• I started this “tradition” on my blog in 2012. The goal is to pick 20 US and 10 CDN dividend stocks that I think will outperform their peers. This is the reason why I use VIG and XDV as my benchmarks and then keep track of my results for accountability purposes. I find that too many analysts and blogs just drop the ball on their picks when they are not that great. By posting monthly results, I have no other choice but to face my performance and explain it. You can look at my previous picks and returns:

     

    Best Dividend Stock Picks 2012 (-1.47% vs VIG (US dividend ETF), + 8.32% vs XDV (CDN dividend ETF)

    Best Dividend Stock Picks 2013 (+11.07% vs VIG, + 0.77% vs XDV)

    My 2014 Best Dividend Stock Picks Book is for sale on Amazon.

     

    Top US Dividend Picks 6.54% (vs VIG at 4.15%)

    I’m still beating my benchmark by more than 2% and my portfolio pays 1% more in dividend yield. Therefore, I should finish the year with a total return around +3 to 4% compared to my benchmark which is still very good. 60% of my picks currently beat the ETF and only two are seriously lagging in this bullish market: Aflac (AFL) and Mattel (MAT).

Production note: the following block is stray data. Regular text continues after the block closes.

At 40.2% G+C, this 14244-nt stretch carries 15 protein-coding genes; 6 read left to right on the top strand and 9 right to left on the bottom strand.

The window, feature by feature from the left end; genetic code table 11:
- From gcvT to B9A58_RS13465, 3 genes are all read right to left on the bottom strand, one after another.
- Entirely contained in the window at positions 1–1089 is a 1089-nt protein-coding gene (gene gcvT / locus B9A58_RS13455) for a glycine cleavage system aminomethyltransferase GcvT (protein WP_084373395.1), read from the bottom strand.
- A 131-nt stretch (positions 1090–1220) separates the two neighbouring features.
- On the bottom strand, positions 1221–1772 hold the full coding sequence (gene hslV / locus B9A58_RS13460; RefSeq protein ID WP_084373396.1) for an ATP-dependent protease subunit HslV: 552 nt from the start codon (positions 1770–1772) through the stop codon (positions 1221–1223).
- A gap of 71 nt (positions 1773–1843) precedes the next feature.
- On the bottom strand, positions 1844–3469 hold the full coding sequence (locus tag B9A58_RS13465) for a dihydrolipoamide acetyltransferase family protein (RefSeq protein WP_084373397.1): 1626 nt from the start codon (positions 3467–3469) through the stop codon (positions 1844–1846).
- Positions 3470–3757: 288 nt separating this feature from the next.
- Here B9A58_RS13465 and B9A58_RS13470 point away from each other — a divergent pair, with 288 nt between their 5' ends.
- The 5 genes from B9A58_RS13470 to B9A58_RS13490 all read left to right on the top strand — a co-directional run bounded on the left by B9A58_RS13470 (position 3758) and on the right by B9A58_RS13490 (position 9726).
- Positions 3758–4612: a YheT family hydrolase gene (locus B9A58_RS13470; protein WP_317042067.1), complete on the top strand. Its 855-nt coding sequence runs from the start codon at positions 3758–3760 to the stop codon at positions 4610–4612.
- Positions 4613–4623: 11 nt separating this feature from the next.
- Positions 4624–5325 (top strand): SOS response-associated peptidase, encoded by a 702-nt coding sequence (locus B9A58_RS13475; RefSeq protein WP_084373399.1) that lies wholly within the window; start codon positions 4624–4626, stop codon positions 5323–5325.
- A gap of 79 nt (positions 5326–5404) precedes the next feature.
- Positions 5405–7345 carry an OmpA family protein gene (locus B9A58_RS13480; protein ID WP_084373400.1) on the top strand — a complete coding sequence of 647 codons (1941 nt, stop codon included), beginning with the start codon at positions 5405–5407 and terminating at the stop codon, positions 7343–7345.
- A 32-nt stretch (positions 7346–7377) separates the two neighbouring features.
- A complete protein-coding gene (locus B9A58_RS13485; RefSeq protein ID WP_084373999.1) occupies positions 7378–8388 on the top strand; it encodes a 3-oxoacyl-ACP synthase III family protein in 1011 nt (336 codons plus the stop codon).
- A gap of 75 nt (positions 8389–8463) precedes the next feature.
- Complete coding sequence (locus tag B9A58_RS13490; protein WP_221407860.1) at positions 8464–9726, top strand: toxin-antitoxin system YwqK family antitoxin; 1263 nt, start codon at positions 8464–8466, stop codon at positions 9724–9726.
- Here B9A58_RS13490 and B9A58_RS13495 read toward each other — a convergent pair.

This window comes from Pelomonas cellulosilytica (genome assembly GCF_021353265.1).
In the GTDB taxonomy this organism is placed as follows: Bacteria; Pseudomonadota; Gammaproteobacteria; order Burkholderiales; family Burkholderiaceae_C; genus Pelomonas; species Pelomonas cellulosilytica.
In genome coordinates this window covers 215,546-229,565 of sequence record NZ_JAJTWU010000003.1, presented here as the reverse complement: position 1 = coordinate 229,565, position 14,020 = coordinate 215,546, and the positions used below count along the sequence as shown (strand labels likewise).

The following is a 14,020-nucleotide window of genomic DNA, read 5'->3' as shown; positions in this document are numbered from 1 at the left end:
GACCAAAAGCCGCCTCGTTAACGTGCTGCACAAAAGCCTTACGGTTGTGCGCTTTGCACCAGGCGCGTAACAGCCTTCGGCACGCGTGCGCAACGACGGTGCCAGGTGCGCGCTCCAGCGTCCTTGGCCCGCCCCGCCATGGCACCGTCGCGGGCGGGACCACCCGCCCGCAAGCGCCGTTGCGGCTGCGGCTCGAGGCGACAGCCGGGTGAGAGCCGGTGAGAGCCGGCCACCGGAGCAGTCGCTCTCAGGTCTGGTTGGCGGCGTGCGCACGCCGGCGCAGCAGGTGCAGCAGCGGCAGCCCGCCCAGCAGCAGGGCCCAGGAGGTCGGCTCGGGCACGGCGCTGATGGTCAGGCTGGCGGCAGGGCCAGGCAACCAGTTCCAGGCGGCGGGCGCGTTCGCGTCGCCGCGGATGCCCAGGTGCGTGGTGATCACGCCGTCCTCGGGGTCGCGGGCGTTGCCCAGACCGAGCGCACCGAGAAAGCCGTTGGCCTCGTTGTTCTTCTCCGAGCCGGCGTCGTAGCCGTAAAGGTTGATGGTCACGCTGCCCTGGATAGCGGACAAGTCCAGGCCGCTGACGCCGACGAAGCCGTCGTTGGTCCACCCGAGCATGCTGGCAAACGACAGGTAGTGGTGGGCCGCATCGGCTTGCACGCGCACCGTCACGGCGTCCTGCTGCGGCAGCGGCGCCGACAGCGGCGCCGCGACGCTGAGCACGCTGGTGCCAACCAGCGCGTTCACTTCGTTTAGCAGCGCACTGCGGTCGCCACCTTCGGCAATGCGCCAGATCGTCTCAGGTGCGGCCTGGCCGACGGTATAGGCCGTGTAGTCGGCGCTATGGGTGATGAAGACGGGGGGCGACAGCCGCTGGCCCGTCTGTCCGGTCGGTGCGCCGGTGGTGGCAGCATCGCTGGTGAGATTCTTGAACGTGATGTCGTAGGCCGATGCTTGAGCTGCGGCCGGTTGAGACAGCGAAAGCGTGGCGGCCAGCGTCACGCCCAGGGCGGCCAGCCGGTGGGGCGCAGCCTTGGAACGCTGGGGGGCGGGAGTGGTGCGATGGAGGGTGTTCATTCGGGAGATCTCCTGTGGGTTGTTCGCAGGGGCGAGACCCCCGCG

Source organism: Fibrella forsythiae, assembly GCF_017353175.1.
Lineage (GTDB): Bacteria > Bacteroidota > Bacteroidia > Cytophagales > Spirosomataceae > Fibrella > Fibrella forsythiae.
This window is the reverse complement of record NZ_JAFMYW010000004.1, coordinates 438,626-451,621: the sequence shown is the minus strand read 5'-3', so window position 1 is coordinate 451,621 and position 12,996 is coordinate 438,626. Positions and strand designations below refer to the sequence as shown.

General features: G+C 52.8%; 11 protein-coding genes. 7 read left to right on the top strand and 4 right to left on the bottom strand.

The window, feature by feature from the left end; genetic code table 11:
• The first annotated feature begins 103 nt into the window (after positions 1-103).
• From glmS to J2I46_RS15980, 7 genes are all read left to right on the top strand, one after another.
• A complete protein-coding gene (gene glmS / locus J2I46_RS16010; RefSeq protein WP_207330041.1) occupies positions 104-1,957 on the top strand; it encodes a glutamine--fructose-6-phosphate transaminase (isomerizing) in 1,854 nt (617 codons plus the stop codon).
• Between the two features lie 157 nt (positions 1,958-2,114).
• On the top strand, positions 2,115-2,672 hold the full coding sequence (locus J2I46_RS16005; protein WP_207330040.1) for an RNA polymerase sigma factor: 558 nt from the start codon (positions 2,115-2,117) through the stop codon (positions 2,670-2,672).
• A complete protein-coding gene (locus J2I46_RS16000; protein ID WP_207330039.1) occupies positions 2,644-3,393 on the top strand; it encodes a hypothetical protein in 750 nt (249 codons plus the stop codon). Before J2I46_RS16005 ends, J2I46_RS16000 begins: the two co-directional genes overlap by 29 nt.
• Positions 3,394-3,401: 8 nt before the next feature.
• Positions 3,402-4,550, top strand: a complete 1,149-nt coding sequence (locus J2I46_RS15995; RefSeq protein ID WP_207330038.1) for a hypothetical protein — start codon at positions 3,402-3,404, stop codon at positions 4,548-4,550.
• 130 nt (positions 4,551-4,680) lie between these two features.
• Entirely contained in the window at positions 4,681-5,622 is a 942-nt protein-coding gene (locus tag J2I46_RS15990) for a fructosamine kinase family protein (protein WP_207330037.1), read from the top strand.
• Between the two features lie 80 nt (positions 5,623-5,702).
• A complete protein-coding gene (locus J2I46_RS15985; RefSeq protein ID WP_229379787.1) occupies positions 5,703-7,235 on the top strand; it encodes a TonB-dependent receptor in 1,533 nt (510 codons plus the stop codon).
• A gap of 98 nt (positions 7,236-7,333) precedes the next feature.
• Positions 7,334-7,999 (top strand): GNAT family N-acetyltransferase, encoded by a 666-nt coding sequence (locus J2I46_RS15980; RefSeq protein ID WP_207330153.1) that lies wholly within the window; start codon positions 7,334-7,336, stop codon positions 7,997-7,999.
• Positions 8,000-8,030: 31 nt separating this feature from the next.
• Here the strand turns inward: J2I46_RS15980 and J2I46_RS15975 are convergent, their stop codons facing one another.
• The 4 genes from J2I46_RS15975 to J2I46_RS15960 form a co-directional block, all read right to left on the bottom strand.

Aflac’s results were greatly affected by the Yen in 2014. This is why it is currently lagging behind. As a long term pick, you can consider that AFL has never missed a dividend increase over the past 31 years.  On top of that, with a yield over 2.30%, it’s definitely a good asset for a dividend portfolio. I still like the stock as it is currently reasonably priced with a P/E less than 10. This is quite interesting, especially in today’s market!

     

    As for Mattel, the price has been stabilized after its 20% drop back in January due to the Holiday sales slump. Investors are currently looking forward to their next quarterly report which will be posted on July 17th. This is when we will know if keeping MAT in my portfolio was a good choice or if the toy company is heading towards the dump.

     

    Top Canadian Dividend Stocks + 3.85% (vs XDV at 5.16%)

     

    For the first time this year, I’m lagging behind the index with my Canadian picks. I have mixed feelings about this portfolio as I was able to select a few good picks but the overall portfolio not only lags my benchmark but it is far away from the TSX 60.